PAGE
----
ATA became a joint passion and venture, founded by Unice and Vernon and was located at the University of Oregon Medical School in Portland in the mid-1970s.
There's a popular story in ATA folklore that centers on the day when the researcher and the physician were having lunch together in Portland. As they were walking to lunch, Unice stopped next to a water fountain. When Vernon asked why, he explained that he could not hear his tinnitus over the melodic bubbling of the fountain water. A few years later, in 1975, Vernon published a call for volunteers in the ATA newsletter to conduct a study on the masking effects of running water. Vernon subsequently designed a wearable tinnitus masker, facilitating clinical tinnitus management.
ATA was incorporated as a nonprofit 501(c)3 organization in 1979. This enabled the organization to employ staff to help fulfill its fundamental mission of finding a cure for tinnitus. ATA gained recognition as various celebrities raised awareness of tinnitus, including the rock group STYX and actors Lou Ferrigno, William Christopher, Tony Randall, and William Shatner, who serves as an honorary director on the ATA's board of directors. News coverage, including articles in Parade, Newsweek, and other publications, also increased awareness. In 1986, a letter written by then-executive director of ATA, Gloria Reich, appeared in Ann Landers’ newspaper column, prompting more than 120,000 letters to ATA.
ATA members are the backbone of the organization and the reason we do what we do. Members also provide the funding for ATA's mission through annual membership dues, donations, and bequests. Funds raised by ATA members are critical for funding the research that will identify possible cures for tinnitus.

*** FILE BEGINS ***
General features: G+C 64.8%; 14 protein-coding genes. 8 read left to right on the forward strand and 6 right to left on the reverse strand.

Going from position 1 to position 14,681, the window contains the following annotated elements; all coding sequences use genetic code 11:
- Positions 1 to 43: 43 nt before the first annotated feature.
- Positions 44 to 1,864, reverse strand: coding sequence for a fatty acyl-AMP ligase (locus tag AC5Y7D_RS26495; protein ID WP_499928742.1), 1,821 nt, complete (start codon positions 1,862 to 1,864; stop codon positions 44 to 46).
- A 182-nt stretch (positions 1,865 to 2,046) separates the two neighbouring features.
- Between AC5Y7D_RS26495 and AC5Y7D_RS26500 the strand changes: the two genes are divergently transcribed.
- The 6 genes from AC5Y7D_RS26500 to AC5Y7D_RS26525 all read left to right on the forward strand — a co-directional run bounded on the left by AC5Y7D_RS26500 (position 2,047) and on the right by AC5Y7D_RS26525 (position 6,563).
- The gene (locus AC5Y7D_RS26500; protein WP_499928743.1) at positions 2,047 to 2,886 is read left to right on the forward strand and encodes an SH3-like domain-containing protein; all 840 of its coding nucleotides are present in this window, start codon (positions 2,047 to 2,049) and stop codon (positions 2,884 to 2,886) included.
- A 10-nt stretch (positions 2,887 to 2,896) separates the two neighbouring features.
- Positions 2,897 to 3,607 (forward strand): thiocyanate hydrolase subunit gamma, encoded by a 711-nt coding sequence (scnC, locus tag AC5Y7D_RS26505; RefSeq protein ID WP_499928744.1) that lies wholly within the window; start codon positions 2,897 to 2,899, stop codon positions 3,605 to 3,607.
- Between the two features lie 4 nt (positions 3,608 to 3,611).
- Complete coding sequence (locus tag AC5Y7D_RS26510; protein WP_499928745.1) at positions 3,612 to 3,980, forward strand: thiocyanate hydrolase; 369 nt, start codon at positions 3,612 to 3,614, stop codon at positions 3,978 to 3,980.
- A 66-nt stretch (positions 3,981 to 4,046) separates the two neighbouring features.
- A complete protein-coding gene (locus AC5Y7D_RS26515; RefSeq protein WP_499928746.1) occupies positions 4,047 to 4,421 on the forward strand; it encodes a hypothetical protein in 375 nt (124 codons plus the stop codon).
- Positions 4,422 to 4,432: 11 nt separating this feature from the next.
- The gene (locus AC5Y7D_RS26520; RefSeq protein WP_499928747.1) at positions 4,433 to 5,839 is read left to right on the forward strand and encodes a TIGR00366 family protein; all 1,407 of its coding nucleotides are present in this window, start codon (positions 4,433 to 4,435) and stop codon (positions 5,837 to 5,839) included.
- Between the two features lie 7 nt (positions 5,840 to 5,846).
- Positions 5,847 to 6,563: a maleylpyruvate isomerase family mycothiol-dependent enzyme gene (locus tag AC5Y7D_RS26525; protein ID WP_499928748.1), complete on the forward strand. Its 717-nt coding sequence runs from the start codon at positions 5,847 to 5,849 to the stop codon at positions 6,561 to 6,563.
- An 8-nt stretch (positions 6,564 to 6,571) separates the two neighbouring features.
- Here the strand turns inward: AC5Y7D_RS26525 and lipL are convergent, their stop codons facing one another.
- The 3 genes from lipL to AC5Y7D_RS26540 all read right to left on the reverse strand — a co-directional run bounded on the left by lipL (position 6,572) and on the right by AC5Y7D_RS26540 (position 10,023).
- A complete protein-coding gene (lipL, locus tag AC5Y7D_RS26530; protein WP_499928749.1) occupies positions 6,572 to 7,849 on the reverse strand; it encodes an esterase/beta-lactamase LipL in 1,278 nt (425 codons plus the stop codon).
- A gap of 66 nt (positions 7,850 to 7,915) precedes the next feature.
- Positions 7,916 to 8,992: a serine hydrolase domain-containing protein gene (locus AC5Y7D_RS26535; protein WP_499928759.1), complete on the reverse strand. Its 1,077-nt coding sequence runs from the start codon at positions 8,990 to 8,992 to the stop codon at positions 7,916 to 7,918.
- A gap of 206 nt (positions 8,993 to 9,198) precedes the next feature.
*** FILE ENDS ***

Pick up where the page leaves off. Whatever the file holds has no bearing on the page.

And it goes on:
ATA also works to improve the lives of people with tinnitus and related disorders through education, support, and advocacy. Let's look at the past, present, and future of these goals.
ATA has a long history of educating several constituencies: health care providers, people experiencing tinnitus, and people who support those experiencing tinnitus. In the early years, ATA sponsored regional workshops to train providers, and we look forward to resuming this effort to increase the availability of multi-disciplinary help for people experiencing problems associated with bothersome tinnitus. The ATA website offers a wealth of information for patients, providers, and the public, as does our publication, Tinnitus Today. The magazine is printed three times a year, and is filled with thoughtful and well-researched articles about treatment options, management strategies, and current research. We also have a popular and free podcast series called Conversations in Tinnitus, which feature guest speakers from various walks of life who are trying to make a difference in tinnitus patient care, science, and advocacy.
As with other medical conditions that have no cure, such as diabetes, people who are experiencing tinnitus need support. Most often, the first thing someone is looking for is a health care provider. ATA offers this resource to members and others who need help finding a health care provider in their area who understands and can help them cope with tinnitus. In the near future, detailed information about the scope and qualifications of the various health care professionals will be added so that patients can make better-informed decisions about with whom they can work to manage their tinnitus. Information about the providers will also be expanded to include experience and caseload. Our goal is to expand the provider list to include more behavioral health professionals, as recommended in the Clinical Practice Guideline of the American Academy of Otolaryngology-Head and Neck Surgery Foundation and based on research providing strong evidence that Cognitive Behavioral Therapy (CBT) is an effective tinnitus management strategy.